Most products come in small bottles or syringes, and have fine tips, which makes it easy to apply on even very small flies. You can use the tip of the bottle to distribute it and build up the shape you want, or you can use a dubbing needle if that suits you better. There is no mixing or preparation process, but the compounds are used right out the bottle.
There are different viscosities, but most are much like mixed epoxy: fluid, but with a high viscosity and pretty slow to "run". This makes it easy to distribute the compound on the fly, and by rotating and tipping the fly, you can get it to run where you want it. Unlike epoxy this maneuver can last as long as you want. As soon as the shape is as you want it, you shine a special light on the bond, mostly from a small flashlight-like lamp, which emits UV or a special blue light, and the resin sets and hardens in seconds. So you don't need an epoxy rotor either.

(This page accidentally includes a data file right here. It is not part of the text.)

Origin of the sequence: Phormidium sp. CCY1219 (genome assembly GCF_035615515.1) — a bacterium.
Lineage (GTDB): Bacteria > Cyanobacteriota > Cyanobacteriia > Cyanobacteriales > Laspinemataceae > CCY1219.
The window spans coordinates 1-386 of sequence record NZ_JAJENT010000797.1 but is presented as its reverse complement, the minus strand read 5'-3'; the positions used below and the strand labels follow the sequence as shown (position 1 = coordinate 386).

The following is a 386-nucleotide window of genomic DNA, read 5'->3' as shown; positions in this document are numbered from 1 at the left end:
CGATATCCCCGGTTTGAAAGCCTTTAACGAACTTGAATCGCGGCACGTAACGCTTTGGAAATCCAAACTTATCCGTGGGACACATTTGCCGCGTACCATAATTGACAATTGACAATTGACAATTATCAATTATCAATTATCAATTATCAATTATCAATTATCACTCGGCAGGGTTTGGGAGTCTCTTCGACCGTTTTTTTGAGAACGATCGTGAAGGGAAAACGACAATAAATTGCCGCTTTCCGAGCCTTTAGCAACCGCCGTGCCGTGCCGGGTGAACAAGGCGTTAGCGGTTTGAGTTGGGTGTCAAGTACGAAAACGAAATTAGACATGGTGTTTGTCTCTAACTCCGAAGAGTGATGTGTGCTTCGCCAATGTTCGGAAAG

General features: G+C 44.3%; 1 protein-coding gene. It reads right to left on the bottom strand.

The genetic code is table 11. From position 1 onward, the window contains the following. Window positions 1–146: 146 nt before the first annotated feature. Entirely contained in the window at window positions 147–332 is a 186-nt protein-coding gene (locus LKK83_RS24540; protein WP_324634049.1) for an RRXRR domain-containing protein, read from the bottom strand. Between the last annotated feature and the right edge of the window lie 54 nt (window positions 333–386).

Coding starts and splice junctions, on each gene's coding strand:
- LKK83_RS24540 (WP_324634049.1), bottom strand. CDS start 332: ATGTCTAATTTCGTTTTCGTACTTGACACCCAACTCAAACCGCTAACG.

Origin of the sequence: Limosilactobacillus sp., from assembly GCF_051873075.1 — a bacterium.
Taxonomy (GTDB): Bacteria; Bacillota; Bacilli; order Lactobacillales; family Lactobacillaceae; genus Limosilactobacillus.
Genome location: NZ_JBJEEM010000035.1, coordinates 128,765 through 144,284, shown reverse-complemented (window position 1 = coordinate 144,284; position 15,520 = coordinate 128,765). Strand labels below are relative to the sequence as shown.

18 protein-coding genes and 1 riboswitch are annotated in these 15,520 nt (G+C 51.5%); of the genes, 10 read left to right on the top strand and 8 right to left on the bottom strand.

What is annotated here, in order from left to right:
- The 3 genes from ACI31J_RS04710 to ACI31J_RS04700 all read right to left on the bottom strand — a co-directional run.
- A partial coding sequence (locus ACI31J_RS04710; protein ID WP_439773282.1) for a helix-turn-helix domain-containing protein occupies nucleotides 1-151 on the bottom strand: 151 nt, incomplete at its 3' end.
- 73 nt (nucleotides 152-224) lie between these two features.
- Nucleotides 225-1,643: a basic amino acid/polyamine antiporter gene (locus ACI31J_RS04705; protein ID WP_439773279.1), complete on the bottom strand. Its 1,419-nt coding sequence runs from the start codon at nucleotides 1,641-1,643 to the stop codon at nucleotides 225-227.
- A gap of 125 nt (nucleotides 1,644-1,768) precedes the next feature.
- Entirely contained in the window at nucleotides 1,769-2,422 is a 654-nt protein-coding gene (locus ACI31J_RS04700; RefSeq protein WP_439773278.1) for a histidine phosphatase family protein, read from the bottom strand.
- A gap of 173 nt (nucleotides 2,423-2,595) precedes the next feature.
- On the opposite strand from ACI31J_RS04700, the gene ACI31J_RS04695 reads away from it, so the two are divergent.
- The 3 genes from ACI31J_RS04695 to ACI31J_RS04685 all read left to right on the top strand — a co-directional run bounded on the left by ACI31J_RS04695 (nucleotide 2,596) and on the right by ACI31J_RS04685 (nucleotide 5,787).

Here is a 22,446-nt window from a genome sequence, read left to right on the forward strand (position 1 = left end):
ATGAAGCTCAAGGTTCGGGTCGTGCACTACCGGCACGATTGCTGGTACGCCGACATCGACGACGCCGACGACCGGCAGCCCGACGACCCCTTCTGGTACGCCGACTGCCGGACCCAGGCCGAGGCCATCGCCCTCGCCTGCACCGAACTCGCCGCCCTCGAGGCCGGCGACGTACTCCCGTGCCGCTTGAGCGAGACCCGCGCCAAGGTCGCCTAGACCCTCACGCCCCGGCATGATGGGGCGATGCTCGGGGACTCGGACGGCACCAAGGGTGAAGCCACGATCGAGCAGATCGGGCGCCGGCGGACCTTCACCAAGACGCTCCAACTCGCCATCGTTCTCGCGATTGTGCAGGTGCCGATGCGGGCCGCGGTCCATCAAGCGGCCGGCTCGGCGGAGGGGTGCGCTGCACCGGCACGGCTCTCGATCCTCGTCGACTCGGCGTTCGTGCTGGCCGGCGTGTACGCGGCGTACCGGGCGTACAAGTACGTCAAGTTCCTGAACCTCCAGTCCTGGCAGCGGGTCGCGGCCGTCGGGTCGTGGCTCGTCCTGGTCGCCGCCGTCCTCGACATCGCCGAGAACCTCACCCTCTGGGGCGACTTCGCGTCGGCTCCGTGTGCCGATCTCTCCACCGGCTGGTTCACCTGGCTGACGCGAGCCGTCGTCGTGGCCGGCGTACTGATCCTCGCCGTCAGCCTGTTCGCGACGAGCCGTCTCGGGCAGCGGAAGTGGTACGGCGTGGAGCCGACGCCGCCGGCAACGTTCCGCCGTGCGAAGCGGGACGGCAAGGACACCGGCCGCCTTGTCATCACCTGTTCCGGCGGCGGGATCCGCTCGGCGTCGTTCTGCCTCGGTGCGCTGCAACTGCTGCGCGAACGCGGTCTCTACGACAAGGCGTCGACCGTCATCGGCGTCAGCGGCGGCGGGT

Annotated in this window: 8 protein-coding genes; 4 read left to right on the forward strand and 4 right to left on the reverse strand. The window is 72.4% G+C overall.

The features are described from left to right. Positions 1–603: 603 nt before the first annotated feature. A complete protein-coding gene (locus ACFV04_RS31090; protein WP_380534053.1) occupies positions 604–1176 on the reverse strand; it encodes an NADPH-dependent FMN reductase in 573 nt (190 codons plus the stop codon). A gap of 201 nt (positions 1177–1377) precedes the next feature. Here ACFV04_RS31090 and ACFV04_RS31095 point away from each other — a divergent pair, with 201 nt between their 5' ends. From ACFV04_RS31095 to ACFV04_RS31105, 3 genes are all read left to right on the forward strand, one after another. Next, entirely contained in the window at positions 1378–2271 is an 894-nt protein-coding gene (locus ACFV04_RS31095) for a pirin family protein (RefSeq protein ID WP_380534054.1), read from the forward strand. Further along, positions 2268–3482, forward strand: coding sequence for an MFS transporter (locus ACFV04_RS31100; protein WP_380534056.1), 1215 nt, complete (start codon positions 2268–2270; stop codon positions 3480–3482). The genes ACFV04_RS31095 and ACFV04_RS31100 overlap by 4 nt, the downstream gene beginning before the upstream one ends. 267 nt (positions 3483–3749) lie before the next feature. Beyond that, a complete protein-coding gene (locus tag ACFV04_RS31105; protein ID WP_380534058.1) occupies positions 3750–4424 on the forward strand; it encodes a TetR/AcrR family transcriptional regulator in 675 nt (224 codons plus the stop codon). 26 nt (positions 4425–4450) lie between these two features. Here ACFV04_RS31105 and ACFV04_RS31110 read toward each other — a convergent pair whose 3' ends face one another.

Once it's cured the fly is ready to fish - or ready to have further materials added. There's no waiting for it to fully harden or set. The hardening process usually lasts a few seconds or maybe 15-30 seconds for the thickest applications.
You can apply several layers if you want, and build up the shape you want. You can even combine the different varieties of the same product and use special coating resins for the last layer.
Many brands come in different viscosities: thicker for building up volume and thinner for penetrating material or using as a varnish. Some of the products on the market also come in a flexible version that cures to a more rubbery feel, much like hot melt glue.